# Optimisation

Optimisation with FEKO
 Specification of optimisation goals. Mask for optimising the response of a microstrip filter. Frequency response of the optimised microstrip filter.

### Overview

Finding the optimal design is most often the primary objective of an engineer. The process can be summarised as follows:

• Define which design parameters can be varied.
• Set a range within which these can be changed.
• Define the desired goal(s).
• Select an optimisation method and then let FEKO find the optimal design.

### Optimisation Parameters

Any variable defined in CADFEKO may be used as an optimisation parameter e.g.

• Physical dimensions.
• Excitation (amplitude and phase). This could especially be relevant for arrays.
• Expressions may be used for boundary, start and grid settings.

### Optimisation Methods

The optimisation methods that are available in FEKO are:

• Grid search. Grid search is strictly speaking not an optimisation technique as it linearly scans the solution space, selecting the optimum value on completion. It is computationally expensive and is not recommended for use in solution spaces with more than 2 variables.
• Simplex Nelder-Mead. The Simplex Nelder-Mead Algorithm falls under the category of local or hill-climbing search methods where the final optimum can be significantly influenced by the starting value specified by the user.
• Genetic Algorithm (GA). GA optimisers are robust, stochastic search methods modelled on the Darwinian principles and concepts of natural selection and evolution. GA optimisation borrows from the natural world in a number of ways. Conceptually, during a GA optimisation, a set of trial solutions or individuals is chosen and then evolved toward an optimal solution under the selective pressure of the fitness/goal function. It is classified as a global optimiser.
• Particle Swarm (PSO). PSO is a population-based stochastic evolutionary computation technique based on the movement and intelligence of swarms. Individual particles start in random locations in the solution space with random velocity vectors. A particle's velocity vector is then adjusted relative to its knowledge of its own local optimum and the global optimum found by the entire swarm. As the name suggests, the population swarms toward the global optimum. PSO is also classified as a global optimiser.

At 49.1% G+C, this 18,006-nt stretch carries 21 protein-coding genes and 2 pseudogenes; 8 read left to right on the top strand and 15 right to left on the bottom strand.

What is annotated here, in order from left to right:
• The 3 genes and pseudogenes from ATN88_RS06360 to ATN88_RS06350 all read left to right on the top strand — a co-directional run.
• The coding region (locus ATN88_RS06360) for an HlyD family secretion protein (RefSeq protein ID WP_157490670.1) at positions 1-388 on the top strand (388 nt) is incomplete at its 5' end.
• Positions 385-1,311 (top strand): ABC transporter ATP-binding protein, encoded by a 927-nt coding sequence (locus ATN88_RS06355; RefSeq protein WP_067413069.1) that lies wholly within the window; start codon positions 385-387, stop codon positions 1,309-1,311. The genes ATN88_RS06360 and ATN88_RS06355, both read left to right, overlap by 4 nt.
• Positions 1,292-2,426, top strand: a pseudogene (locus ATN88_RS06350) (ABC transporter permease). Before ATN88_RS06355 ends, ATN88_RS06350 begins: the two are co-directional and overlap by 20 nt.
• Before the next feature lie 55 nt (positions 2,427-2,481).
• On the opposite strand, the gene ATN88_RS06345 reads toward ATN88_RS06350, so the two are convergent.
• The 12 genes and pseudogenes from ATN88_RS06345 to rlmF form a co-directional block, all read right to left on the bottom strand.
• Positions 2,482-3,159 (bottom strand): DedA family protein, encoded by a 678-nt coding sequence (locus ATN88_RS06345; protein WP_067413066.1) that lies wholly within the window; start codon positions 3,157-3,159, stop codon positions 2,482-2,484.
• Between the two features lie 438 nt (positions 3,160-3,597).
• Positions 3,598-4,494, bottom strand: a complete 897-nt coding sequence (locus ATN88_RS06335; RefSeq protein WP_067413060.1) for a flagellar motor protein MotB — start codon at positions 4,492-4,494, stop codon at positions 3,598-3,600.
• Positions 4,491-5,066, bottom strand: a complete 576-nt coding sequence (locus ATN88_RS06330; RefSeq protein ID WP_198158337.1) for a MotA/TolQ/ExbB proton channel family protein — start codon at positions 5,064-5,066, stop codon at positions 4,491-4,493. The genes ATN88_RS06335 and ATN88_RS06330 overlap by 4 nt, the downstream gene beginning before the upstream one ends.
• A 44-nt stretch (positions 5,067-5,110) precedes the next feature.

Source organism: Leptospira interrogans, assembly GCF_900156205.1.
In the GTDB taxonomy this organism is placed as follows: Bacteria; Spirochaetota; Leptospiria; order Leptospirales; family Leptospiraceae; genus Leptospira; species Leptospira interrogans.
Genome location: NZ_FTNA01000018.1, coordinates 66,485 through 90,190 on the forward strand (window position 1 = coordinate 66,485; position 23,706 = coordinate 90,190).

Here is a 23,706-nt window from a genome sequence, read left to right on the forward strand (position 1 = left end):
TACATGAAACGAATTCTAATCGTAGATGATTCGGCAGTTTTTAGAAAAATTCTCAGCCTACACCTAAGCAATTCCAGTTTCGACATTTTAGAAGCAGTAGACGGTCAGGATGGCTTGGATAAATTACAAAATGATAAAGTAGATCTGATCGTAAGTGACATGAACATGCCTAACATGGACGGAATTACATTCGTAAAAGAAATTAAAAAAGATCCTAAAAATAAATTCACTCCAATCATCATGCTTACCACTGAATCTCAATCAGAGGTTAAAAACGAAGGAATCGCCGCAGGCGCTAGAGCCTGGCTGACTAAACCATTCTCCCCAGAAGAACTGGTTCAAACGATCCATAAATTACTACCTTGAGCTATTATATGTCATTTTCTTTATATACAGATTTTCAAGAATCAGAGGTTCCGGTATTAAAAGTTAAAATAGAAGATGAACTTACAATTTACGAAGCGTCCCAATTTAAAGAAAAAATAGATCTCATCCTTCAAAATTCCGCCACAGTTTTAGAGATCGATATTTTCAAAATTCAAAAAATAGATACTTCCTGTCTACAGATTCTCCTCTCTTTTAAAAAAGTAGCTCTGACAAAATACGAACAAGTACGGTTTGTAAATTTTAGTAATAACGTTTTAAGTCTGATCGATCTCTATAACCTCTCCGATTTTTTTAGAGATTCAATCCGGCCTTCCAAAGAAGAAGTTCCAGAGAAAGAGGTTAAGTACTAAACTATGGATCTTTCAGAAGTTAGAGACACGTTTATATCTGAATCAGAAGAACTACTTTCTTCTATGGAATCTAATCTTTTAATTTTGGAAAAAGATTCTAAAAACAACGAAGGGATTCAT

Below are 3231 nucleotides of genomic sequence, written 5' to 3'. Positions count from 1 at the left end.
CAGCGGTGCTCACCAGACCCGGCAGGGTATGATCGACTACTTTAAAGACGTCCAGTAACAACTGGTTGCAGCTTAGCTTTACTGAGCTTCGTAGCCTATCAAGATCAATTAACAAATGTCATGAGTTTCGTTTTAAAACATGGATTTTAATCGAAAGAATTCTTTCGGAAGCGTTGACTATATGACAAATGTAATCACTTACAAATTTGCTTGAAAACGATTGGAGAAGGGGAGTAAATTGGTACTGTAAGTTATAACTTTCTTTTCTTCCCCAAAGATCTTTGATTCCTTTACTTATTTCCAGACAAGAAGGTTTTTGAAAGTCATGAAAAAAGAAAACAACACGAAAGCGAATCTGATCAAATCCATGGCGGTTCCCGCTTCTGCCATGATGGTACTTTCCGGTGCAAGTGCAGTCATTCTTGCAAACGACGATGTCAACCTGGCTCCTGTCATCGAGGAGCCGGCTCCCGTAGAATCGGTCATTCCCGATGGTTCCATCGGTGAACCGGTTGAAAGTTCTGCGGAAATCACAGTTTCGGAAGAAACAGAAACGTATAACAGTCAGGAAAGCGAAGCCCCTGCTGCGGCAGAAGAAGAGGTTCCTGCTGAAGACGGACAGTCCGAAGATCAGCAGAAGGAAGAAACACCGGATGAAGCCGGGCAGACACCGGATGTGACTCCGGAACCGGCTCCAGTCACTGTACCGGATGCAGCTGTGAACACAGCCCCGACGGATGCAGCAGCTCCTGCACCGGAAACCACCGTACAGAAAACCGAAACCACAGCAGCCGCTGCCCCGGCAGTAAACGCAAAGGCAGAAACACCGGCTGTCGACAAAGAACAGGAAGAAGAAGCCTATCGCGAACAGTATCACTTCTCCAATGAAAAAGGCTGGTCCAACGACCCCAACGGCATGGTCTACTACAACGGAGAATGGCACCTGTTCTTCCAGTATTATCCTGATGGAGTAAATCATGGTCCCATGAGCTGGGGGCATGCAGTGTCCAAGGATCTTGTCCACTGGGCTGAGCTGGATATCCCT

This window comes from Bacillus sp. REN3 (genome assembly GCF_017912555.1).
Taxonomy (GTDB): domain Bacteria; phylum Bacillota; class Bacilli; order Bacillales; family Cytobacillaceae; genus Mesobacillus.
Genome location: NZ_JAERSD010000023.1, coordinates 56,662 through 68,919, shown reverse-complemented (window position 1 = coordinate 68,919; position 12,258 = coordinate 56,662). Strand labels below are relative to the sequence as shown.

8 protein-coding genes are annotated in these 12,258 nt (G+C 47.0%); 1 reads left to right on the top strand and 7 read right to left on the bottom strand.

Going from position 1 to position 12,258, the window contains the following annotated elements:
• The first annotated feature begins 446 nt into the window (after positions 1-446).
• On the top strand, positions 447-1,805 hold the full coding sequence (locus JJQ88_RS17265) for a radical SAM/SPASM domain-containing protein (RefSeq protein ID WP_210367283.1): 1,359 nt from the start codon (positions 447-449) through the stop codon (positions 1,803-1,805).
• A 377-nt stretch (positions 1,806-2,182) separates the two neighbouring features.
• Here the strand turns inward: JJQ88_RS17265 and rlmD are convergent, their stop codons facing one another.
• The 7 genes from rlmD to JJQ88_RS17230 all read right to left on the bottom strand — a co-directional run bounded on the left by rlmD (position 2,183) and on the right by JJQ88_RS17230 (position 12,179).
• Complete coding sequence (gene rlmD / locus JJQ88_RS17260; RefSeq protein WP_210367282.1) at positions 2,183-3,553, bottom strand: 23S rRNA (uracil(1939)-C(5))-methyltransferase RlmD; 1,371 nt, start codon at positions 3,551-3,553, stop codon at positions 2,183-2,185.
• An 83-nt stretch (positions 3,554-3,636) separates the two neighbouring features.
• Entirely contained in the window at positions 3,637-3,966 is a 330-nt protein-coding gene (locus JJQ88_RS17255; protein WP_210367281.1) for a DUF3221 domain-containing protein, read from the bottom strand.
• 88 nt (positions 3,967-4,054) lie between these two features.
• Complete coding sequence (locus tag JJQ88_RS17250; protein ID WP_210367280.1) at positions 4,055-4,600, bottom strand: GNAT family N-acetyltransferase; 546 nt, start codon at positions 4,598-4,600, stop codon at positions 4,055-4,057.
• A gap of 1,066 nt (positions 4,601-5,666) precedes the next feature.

### Goals

The following goals can be defined and each can have a different focus type, i.e. parameter to be optimised according to the user specification:

• Impedance goal (Input impedance, Input admittance, Reflection coefficient, Transmission coefficient, VSWR, Return losses)
• Near-field goal (E-field, H-field, Directional component, Coordinate system)
• Far-field goal (E-field, Gain, Directivity, RCS)
• S-parameter goal (Coupling, Reflection coefficient, Transmission coefficient, VSWR, Return losses)
• SAR goal

Goals can be defined for single output values (e.g. antenna directivity in a specified direction), or over ranges of values (e.g. input impedance as a function of frequency). In the latter case masks are used.

### Combination of Several Goals

In some advanced cases it might be required to specify more than one goal and to weigh their relative importance in a single goal that is then optimised. An example might be where a designer wants to optimise both the input impedance bandwidth and directivity of an antenna and sets up a goal function that takes both these aims into account. A GUI wizard assist users in specifying goal functions and combining them into combined optimisation requirements.

### Parallelisation Features

• Each solution during the optimisation process may be parallelised as in the case of any normal FEKO solution.
• Optimisation runs may be farmed out (i.e. parallel processes each handle a solution specified by the optimizer).

### Processing of Results

Visual feedback on all the optimisation Parameters (variables) and the Goal(s) is provided in POSTFEKO during the optimisation process.

### Example

A bent dipole with variable bend angle (#alpha) is placed at a variable distance (#d) in front of a flat reflector plate. The operation frequency is 300MHz. Find the angle, #alpha, and dipole to plate separation distance, #d, that will give the maximum broadside gain (i.e. in the X-direction).